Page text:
Aaaaannnd - another pair of Chained Mittens jumped of the needles. This pair in Malabrigo Yarn Arroyo in colourway Pocion and I already know who is going to get these. Together with a matching hat and fortunately only for x-mas... since the hat is no more than a brim at this time and it already went on the 'must finish one day' pile thanks to some new pattern ideas on my needles...
I know, I know, it is still summer in the northern hemisphere and here she comes again with her winter wolies. But I 'm sure it's cold enough for mittens somewhere and also, we knitters like to be prepared, don't we? It doesn't make a lot of sense to start knitting the moment you need warm accessories and also, it's never to early to start the gift knitting and therefore: Say hello to my brandnew patterns: Chained Mittens and Chained Hat.
The patterns came to life, because I have this fancy for highly variegated yarns, especially the ones by Malabrigo Yarn are always so hard to resist - although I know that I usally love the look in the skein, but I am at loss what to use them for. So when looking for a pattern to showcase the beauty of variegated yarns without the yarn overwhelming the stitch pattern, I found that slipped stitches do the trick. And why not have them swirl in chains all around the project? No sooner said than done.
The mittens are knitted from the cuff to the top and there are individual instructions for both mittens depending on which direction the 'chains' slant. However, thanks to the thumb gusset which emerges neatly in Stockinette stitch between two of the chains and the way the top of the mittens is worked, each mitten can be worn on either hand (picture above with the thumb gusset at the palm of the hand, picture below with the thumb gusset at the back of the hand).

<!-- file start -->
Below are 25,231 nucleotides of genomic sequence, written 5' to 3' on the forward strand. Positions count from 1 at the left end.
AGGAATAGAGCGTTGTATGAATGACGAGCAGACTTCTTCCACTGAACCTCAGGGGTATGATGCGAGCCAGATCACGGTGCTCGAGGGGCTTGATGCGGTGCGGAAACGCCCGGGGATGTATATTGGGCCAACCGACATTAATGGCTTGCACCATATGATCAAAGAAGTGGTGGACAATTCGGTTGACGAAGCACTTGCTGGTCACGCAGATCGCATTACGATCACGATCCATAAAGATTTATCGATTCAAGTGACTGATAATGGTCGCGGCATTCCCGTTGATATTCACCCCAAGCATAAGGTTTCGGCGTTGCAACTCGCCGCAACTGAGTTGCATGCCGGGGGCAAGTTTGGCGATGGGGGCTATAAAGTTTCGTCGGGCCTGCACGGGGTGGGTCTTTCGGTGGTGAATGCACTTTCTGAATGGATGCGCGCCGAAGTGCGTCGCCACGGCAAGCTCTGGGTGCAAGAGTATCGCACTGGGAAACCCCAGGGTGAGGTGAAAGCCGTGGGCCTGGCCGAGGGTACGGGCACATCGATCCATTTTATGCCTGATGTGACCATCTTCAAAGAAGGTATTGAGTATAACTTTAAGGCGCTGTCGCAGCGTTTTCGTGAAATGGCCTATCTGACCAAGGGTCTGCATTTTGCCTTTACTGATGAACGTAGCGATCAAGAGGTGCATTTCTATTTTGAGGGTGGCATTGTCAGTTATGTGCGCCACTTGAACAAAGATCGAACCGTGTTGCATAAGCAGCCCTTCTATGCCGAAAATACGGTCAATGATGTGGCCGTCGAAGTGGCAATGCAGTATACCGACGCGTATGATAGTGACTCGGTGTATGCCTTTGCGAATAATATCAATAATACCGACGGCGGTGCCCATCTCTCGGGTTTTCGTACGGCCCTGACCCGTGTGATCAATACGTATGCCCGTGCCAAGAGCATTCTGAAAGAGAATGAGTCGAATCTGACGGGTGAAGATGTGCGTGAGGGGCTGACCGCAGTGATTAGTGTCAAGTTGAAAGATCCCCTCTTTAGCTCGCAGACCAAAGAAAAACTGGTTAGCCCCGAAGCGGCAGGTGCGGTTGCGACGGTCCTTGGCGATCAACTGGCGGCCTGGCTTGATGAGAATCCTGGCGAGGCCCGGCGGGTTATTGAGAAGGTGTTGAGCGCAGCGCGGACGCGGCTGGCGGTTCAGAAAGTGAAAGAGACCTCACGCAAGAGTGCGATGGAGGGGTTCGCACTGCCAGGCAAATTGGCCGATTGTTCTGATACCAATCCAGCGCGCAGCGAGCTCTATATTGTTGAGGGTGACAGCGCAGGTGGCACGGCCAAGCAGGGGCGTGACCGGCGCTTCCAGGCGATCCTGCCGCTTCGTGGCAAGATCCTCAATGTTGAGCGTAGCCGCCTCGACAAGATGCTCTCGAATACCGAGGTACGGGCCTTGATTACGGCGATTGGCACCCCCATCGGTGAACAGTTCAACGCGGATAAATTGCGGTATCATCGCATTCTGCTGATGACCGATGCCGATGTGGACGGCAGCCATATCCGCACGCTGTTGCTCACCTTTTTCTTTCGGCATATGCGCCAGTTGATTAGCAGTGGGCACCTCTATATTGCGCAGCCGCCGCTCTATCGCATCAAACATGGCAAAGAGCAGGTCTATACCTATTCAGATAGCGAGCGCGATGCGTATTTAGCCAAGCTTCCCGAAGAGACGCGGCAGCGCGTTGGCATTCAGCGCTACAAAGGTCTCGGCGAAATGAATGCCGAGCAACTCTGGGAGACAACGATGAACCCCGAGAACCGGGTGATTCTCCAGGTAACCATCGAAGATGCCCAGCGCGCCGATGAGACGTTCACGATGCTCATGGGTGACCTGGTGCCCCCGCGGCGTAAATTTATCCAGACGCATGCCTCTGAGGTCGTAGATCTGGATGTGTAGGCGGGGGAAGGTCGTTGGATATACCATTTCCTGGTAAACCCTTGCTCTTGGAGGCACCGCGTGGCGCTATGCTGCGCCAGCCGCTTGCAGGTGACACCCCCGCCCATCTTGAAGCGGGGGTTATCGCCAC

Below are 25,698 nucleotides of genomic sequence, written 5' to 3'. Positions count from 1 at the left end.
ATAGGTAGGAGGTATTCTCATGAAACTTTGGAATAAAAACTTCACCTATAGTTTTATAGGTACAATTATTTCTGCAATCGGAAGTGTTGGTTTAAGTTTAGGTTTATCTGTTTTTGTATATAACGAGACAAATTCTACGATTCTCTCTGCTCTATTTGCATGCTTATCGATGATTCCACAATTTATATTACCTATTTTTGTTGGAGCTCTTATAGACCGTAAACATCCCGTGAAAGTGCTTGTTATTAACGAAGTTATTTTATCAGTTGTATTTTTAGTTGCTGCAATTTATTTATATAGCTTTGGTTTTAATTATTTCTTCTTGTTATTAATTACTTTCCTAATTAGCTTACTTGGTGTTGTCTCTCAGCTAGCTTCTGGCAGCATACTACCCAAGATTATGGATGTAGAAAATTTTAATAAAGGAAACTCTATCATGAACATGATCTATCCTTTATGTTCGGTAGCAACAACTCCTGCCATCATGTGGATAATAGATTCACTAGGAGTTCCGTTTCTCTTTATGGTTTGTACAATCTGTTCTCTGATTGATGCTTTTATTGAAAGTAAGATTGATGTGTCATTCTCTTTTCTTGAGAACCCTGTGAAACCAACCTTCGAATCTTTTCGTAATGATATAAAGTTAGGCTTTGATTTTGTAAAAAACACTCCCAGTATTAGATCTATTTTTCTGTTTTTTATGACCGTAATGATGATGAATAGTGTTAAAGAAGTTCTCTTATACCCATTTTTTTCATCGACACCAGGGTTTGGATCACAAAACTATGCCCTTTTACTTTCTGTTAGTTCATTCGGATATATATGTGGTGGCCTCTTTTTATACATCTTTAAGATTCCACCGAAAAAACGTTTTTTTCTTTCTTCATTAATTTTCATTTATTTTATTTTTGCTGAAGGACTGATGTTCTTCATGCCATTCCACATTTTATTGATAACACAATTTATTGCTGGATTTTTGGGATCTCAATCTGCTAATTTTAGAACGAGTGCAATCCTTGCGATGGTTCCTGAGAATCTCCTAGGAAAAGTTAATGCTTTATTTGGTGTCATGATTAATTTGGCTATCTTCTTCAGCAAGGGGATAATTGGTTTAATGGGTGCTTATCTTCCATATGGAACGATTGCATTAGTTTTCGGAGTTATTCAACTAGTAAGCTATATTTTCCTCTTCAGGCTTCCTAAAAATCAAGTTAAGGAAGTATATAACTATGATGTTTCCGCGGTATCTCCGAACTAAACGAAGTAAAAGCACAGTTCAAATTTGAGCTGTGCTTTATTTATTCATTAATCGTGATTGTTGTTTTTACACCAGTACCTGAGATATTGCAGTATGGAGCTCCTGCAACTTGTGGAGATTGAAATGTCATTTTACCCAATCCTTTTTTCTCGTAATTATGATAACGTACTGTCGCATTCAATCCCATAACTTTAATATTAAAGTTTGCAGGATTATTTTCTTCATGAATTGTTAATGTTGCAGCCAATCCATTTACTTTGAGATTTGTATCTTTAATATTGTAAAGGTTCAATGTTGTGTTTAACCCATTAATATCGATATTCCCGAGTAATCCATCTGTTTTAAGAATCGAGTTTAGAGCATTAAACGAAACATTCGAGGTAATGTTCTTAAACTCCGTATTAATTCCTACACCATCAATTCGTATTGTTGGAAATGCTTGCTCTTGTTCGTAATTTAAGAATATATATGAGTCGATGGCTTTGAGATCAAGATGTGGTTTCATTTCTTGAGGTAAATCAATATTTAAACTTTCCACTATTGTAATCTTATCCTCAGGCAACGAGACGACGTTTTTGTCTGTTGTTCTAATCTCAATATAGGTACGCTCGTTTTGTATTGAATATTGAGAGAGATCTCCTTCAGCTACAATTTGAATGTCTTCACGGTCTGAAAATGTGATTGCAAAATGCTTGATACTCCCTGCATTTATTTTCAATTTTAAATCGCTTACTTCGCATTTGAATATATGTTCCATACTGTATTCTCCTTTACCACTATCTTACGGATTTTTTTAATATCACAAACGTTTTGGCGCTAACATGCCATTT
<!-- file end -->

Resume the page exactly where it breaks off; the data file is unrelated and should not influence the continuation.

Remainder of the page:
The mittens pattern includes four sizes: XS, S, M and L to fit hand circumference of approximately 16.75 (18.5, 20, 21.5) cm [6.5 (7.25, 7.75, 8.5)”].
The matching hat is also knitted from the brim to the top; optionally it can be embellished with a pom-pom. The hat pattern includes three sizes: S, M and L to fit head circumference of approximately 46.75 (50, 53.25) cm [18.5 (19.75, 21)”].
Each of the items requires one skein of sport weight yarn with a yardage of approximately 305 m (334 yds) per 100 g. For my samples I used oh-so-soft Malabrigo Yarn Arroyo in Arco Iris ( one of the charming features of handpainted yarn: they are both the same colorway even though they look so different in the pictures).